The Court would encourage the parties to avoid using the phrase “fair market value”
without clarifying the sense in which it is being used, as it could fairly refer to any of the values
mentioned above depending on the context.
evidence clarifying to the jury that the home may not have been expected to sell for $480,000 at
auction in 2014, despite the fact that it was appraised at this value in 2011, and that the jury will
be able to follow and understand this line of argument. The Court thus concludes the potential risk
of jury confusion does not create an issue under Rule 403.
For these reasons, the Court DENIES Defendant’s first motion in limine (Doc. 196).
Motion to Exclude Anticipated Testimony of Richard Exton and Introduction of the
Defendant argues Plaintiff should be barred from introducing the expert testimony of
Richard Exton and Mr. Exton’s 2015 appraisal of the home. The Court will first address the 2015
appraisal, as the evidentiary value of this appraisal is similar to that of the 2011 appraisal, as
Information contained in the 2015 appraisal is relevant and useful to aid the jury in
determining the price at which the home may have sold for at auction if it had been properly
advertised. This is the case despite the fact that the 2015 appraisal may not describe the value of
the home at the time of the auction or the anticipated value of the home in an auction setting, as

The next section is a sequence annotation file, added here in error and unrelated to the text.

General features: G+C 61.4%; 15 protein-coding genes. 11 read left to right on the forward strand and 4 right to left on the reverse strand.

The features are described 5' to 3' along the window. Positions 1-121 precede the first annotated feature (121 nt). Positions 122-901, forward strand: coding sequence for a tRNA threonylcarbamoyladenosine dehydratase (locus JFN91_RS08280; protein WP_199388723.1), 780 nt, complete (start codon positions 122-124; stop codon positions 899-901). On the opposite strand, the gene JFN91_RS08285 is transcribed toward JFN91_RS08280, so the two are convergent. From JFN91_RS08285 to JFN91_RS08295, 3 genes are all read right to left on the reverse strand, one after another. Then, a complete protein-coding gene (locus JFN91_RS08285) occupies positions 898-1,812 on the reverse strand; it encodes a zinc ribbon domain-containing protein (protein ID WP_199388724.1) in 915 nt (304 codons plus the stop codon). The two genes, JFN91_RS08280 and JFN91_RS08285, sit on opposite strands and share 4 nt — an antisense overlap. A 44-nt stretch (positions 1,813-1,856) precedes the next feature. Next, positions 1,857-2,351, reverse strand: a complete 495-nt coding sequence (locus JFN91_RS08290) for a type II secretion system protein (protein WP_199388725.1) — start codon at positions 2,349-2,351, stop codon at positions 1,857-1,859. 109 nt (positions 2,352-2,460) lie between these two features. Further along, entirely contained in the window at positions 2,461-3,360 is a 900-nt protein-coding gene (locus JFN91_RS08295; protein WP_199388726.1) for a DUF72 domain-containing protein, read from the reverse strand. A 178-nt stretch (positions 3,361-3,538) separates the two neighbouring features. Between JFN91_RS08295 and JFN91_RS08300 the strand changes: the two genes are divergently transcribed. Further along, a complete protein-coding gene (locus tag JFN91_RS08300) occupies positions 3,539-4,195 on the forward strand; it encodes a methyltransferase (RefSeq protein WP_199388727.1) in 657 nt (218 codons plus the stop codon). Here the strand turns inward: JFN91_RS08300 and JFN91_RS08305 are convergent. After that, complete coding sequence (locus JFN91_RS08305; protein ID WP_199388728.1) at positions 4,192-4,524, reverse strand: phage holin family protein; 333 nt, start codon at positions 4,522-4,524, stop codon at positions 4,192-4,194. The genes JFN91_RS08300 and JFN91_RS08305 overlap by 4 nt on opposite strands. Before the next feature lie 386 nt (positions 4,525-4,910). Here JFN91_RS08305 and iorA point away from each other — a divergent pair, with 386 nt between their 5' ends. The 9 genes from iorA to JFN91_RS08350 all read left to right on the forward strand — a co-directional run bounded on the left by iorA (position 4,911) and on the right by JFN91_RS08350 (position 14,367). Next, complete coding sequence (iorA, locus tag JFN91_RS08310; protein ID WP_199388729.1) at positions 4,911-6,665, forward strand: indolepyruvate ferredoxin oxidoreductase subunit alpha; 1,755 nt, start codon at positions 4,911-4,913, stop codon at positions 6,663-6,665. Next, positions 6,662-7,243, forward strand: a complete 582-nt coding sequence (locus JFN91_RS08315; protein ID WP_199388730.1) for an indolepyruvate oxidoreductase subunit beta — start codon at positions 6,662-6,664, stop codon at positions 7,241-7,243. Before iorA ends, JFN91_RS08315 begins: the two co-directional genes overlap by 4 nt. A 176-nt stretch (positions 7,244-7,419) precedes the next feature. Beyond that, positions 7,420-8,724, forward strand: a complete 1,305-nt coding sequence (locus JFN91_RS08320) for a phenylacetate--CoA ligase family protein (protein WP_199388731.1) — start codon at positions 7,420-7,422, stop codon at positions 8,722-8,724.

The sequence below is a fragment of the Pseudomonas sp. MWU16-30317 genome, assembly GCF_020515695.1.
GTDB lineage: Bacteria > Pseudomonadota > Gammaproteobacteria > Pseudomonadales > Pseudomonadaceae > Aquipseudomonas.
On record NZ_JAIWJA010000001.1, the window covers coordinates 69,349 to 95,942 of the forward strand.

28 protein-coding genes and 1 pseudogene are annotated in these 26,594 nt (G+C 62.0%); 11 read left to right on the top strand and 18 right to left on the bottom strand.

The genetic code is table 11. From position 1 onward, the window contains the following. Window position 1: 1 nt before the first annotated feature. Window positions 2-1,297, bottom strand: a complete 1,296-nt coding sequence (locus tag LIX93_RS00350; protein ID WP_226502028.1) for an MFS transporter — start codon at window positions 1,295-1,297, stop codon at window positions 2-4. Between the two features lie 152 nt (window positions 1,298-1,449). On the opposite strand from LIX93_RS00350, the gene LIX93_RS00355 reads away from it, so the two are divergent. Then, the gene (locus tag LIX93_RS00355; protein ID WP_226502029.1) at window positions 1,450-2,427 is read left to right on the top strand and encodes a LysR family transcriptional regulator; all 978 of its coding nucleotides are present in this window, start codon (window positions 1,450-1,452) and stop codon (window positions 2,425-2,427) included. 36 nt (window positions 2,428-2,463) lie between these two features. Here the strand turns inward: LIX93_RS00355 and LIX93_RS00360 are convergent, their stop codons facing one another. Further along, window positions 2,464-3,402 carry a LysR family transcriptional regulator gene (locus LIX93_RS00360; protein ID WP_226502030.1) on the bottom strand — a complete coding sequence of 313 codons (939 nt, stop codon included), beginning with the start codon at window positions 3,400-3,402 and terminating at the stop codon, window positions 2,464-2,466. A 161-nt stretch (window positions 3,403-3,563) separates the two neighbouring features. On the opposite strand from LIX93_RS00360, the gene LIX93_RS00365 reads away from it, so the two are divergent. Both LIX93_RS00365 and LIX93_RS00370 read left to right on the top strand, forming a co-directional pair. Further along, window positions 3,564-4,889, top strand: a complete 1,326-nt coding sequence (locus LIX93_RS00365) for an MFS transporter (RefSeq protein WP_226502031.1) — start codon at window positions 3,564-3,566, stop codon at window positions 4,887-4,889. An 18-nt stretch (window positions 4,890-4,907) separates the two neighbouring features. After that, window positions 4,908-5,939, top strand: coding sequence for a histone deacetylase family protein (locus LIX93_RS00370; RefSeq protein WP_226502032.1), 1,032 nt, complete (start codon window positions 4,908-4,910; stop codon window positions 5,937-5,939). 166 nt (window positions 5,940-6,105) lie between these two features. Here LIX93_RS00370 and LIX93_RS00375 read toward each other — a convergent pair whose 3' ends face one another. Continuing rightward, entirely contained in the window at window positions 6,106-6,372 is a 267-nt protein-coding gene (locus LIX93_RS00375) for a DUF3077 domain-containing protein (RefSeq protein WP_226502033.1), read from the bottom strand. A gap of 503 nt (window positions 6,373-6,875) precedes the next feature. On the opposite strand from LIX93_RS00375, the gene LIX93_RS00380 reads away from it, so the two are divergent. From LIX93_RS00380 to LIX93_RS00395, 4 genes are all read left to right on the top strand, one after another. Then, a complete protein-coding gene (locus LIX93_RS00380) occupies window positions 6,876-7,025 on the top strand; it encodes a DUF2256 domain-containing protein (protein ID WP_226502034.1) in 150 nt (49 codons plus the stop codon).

opposed to a traditional real estate transaction. These shortcomings, and any potential flaws,
oversights, or inconsistencies contained in the 2015 appraisal, to which Defendant refers in her
motion, may be addressed on cross examination. Defendant will also have the opportunity to offer
competing evidence probative of what the home would have sold for at auction if properly
With regard to Mr. Exton’s qualifications as an expert, Mr. Exton is a certified appraiser,
and thus is qualified to offer an opinion as to the value of a home. Defendant argues Mr. Exton’s
qualifications and background are in traditional real estate appraisal, as opposed to auctions, and
thus his expertise is not relevant to the sale at issue. The Court disagrees. First, as the Court has
previously stated, the value a home would be expected to sell for in a traditional real estate
transaction is relevant to and probative of the value a home would be expected to sell for at auction,
even if the two values are likely to be different. As a result, Mr. Exton’s expertise in traditional
real estate appraisals and sales will be useful to the jury, even if his expertise as to auction sales is
limited. Any limitations in Mr. Exton’s experience or qualifications may be addressed on cross
examination, and, as mentioned above, Defendant will have the opportunity to offer competing
evidence probative of what the home would have sold for at auction if properly advertised.
Defendant’s second motion in limine (Doc. 197) is DENIED.
Motion to Exclude Testimony by the Plaintiff Concerning the Value of the Property
Defendant argues Plaintiff should be barred from testifying as to the value of the home, as
only an owner of real estate may testify to the value of the real estate as a lay witness. State v.
Bridgeforth, 836 S.W.2d 591, 593 (Tenn. Crim. App. 1992). While this is the case in Tennessee,
it is not the case in federal court, as this Court must apply the Federal Rules of Evidence and
controlling federal case law. See Fed. R. Evid. 1101; U.S. ex rel Tennessee Valley Authority v.
Easement and Right of Way Over a Tract of Land in Madison Cty., Tennessee, 405 F.2d 305, 307
(6th Cir. 1968) (“In determining the land’s fair market value . . . opinion evidence usually may be
admitted from those who are not strictly experts, the test being whether it can be shown the witness